Epithelial cells from non-cancerous mammary tissue in response to exposure to chemical carcinogens or transfection with oncogenes exhibit hyperproliferation and hyperplasia prior to the development of cancer. Aberrant proliferation may, therefore, represent a modifiable early occurring preneoplastic event that is susceptible to chemoprevention of carcinogenesis. The synthetic retinoid N-(4-hydroxyphenyl)retinamide (HPR), has exhibited preventive efficacy in several in vitro and in vivo breast cancer models, and represents a promising chemopreventive compound for clinical trials. Clinically relevant biochemical and cellular mechanisms responsible for the chemopreventive effects of HPR, however, are not fully understood. Experiments were performed on preneoplastic human mammary epithelial 184-B5/HER cells derived from reduction mammoplasty and initiated for tumorigenic transformation by overexpression of HER-2/neu oncogene, to examine whether HPR inhibits aberrant proliferation of these cells and to identify the possible mechanism(s) responsible for the inhibitory effects of HPR. Continuous 7-day treatment with HPR produced a dose-dependent, reversible growth inhibition. Long-term (21 day) treatment of 184-B5/HER cells with HPR inhibited anchorage-dependent colony formation by approximately 80% (P < 0.01) relative to that observed in the solvent control. A 24 h treatment with cytostatic 400 nM HPR produced a 25% increase (P = 0.01) in G0/G1 phase, and a 36% decrease (P = 0.01) in S phase of the cell cycle. HPR treatment also induced a 10-fold increase (P = 0.02) in the sub-G0 (apoptotic) peak that was down-regulated in the presence of the antioxidant N-acetyl-L-cysteine. Treatment with HPR resulted in a 30% reduction of cellular immunoreactivity to tyrosine kinase, whereas immunoreactivity to p185HER remained essentially unaltered. HPR exposure resulted in time-dependent increase in cellular metabolism of the retinoid as evidenced by increased formation of the inert metabolite N-(4-methoxyphenyl)-retinamide (MPR) and progressive increase in apoptosis. Thus, HPR-induced inhibition of aberrant proliferation may be caused, in part, by its ability to inhibit HER-2/neu-mediated proliferative signal transduction, retard cell cycle progression and upregulate cellular apoptosis. (+info)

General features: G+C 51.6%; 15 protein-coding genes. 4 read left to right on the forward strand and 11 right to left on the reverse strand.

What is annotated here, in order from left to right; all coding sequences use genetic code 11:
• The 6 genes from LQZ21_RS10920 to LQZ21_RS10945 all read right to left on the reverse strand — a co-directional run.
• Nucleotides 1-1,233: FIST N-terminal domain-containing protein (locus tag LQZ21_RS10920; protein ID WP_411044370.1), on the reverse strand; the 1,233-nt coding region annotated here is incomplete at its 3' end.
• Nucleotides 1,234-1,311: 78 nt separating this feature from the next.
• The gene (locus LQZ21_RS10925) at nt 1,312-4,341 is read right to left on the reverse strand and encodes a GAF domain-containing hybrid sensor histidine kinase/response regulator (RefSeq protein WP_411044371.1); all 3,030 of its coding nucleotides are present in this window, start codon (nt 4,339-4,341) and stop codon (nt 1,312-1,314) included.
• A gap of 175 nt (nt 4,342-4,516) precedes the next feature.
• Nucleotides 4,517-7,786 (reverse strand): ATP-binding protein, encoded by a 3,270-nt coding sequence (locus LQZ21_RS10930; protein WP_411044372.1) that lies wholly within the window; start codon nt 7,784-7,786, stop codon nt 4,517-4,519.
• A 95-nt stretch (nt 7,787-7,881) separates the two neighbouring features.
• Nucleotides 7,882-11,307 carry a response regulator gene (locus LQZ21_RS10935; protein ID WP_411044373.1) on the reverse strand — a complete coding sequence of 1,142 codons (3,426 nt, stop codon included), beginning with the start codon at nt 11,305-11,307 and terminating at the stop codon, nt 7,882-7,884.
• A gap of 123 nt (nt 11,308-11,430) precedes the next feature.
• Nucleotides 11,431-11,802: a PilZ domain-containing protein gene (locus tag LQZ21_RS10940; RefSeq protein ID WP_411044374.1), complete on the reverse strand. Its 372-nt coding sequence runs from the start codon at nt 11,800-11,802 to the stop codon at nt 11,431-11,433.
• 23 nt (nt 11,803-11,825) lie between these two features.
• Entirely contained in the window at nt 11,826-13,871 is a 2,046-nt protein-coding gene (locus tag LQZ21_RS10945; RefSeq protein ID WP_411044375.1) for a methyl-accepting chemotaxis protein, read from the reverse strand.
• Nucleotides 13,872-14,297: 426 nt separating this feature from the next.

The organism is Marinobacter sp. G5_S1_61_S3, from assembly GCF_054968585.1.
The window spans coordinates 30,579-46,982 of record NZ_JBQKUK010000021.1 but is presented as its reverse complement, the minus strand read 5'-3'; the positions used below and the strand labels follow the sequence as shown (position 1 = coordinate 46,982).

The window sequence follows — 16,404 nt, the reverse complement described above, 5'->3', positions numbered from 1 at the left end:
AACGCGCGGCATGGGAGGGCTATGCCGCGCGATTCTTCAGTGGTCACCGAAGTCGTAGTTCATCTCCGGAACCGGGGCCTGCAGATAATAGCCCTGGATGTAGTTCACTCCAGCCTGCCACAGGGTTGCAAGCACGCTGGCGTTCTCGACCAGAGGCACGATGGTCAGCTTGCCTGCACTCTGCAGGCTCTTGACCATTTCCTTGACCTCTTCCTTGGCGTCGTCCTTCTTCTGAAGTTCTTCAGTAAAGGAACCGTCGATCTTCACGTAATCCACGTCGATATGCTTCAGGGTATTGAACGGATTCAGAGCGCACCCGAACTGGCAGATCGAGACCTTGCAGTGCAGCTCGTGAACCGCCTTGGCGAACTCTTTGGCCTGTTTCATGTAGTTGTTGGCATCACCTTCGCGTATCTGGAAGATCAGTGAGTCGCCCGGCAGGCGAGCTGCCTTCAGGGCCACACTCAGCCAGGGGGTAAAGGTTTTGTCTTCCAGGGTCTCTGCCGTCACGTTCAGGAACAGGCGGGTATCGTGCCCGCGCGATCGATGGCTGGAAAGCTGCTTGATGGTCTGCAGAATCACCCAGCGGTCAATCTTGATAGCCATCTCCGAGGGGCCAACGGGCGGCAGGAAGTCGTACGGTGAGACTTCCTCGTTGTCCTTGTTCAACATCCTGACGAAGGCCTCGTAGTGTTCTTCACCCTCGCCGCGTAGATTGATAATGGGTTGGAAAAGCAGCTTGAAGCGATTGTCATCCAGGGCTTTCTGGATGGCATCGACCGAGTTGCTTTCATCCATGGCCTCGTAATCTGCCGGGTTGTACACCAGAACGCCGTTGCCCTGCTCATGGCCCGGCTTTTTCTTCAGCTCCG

(3/1173) RSR13, an allosteric effector of haemoglobin, and carbogen radiosensitize FSAII and SCCVII tumours in C3H mice.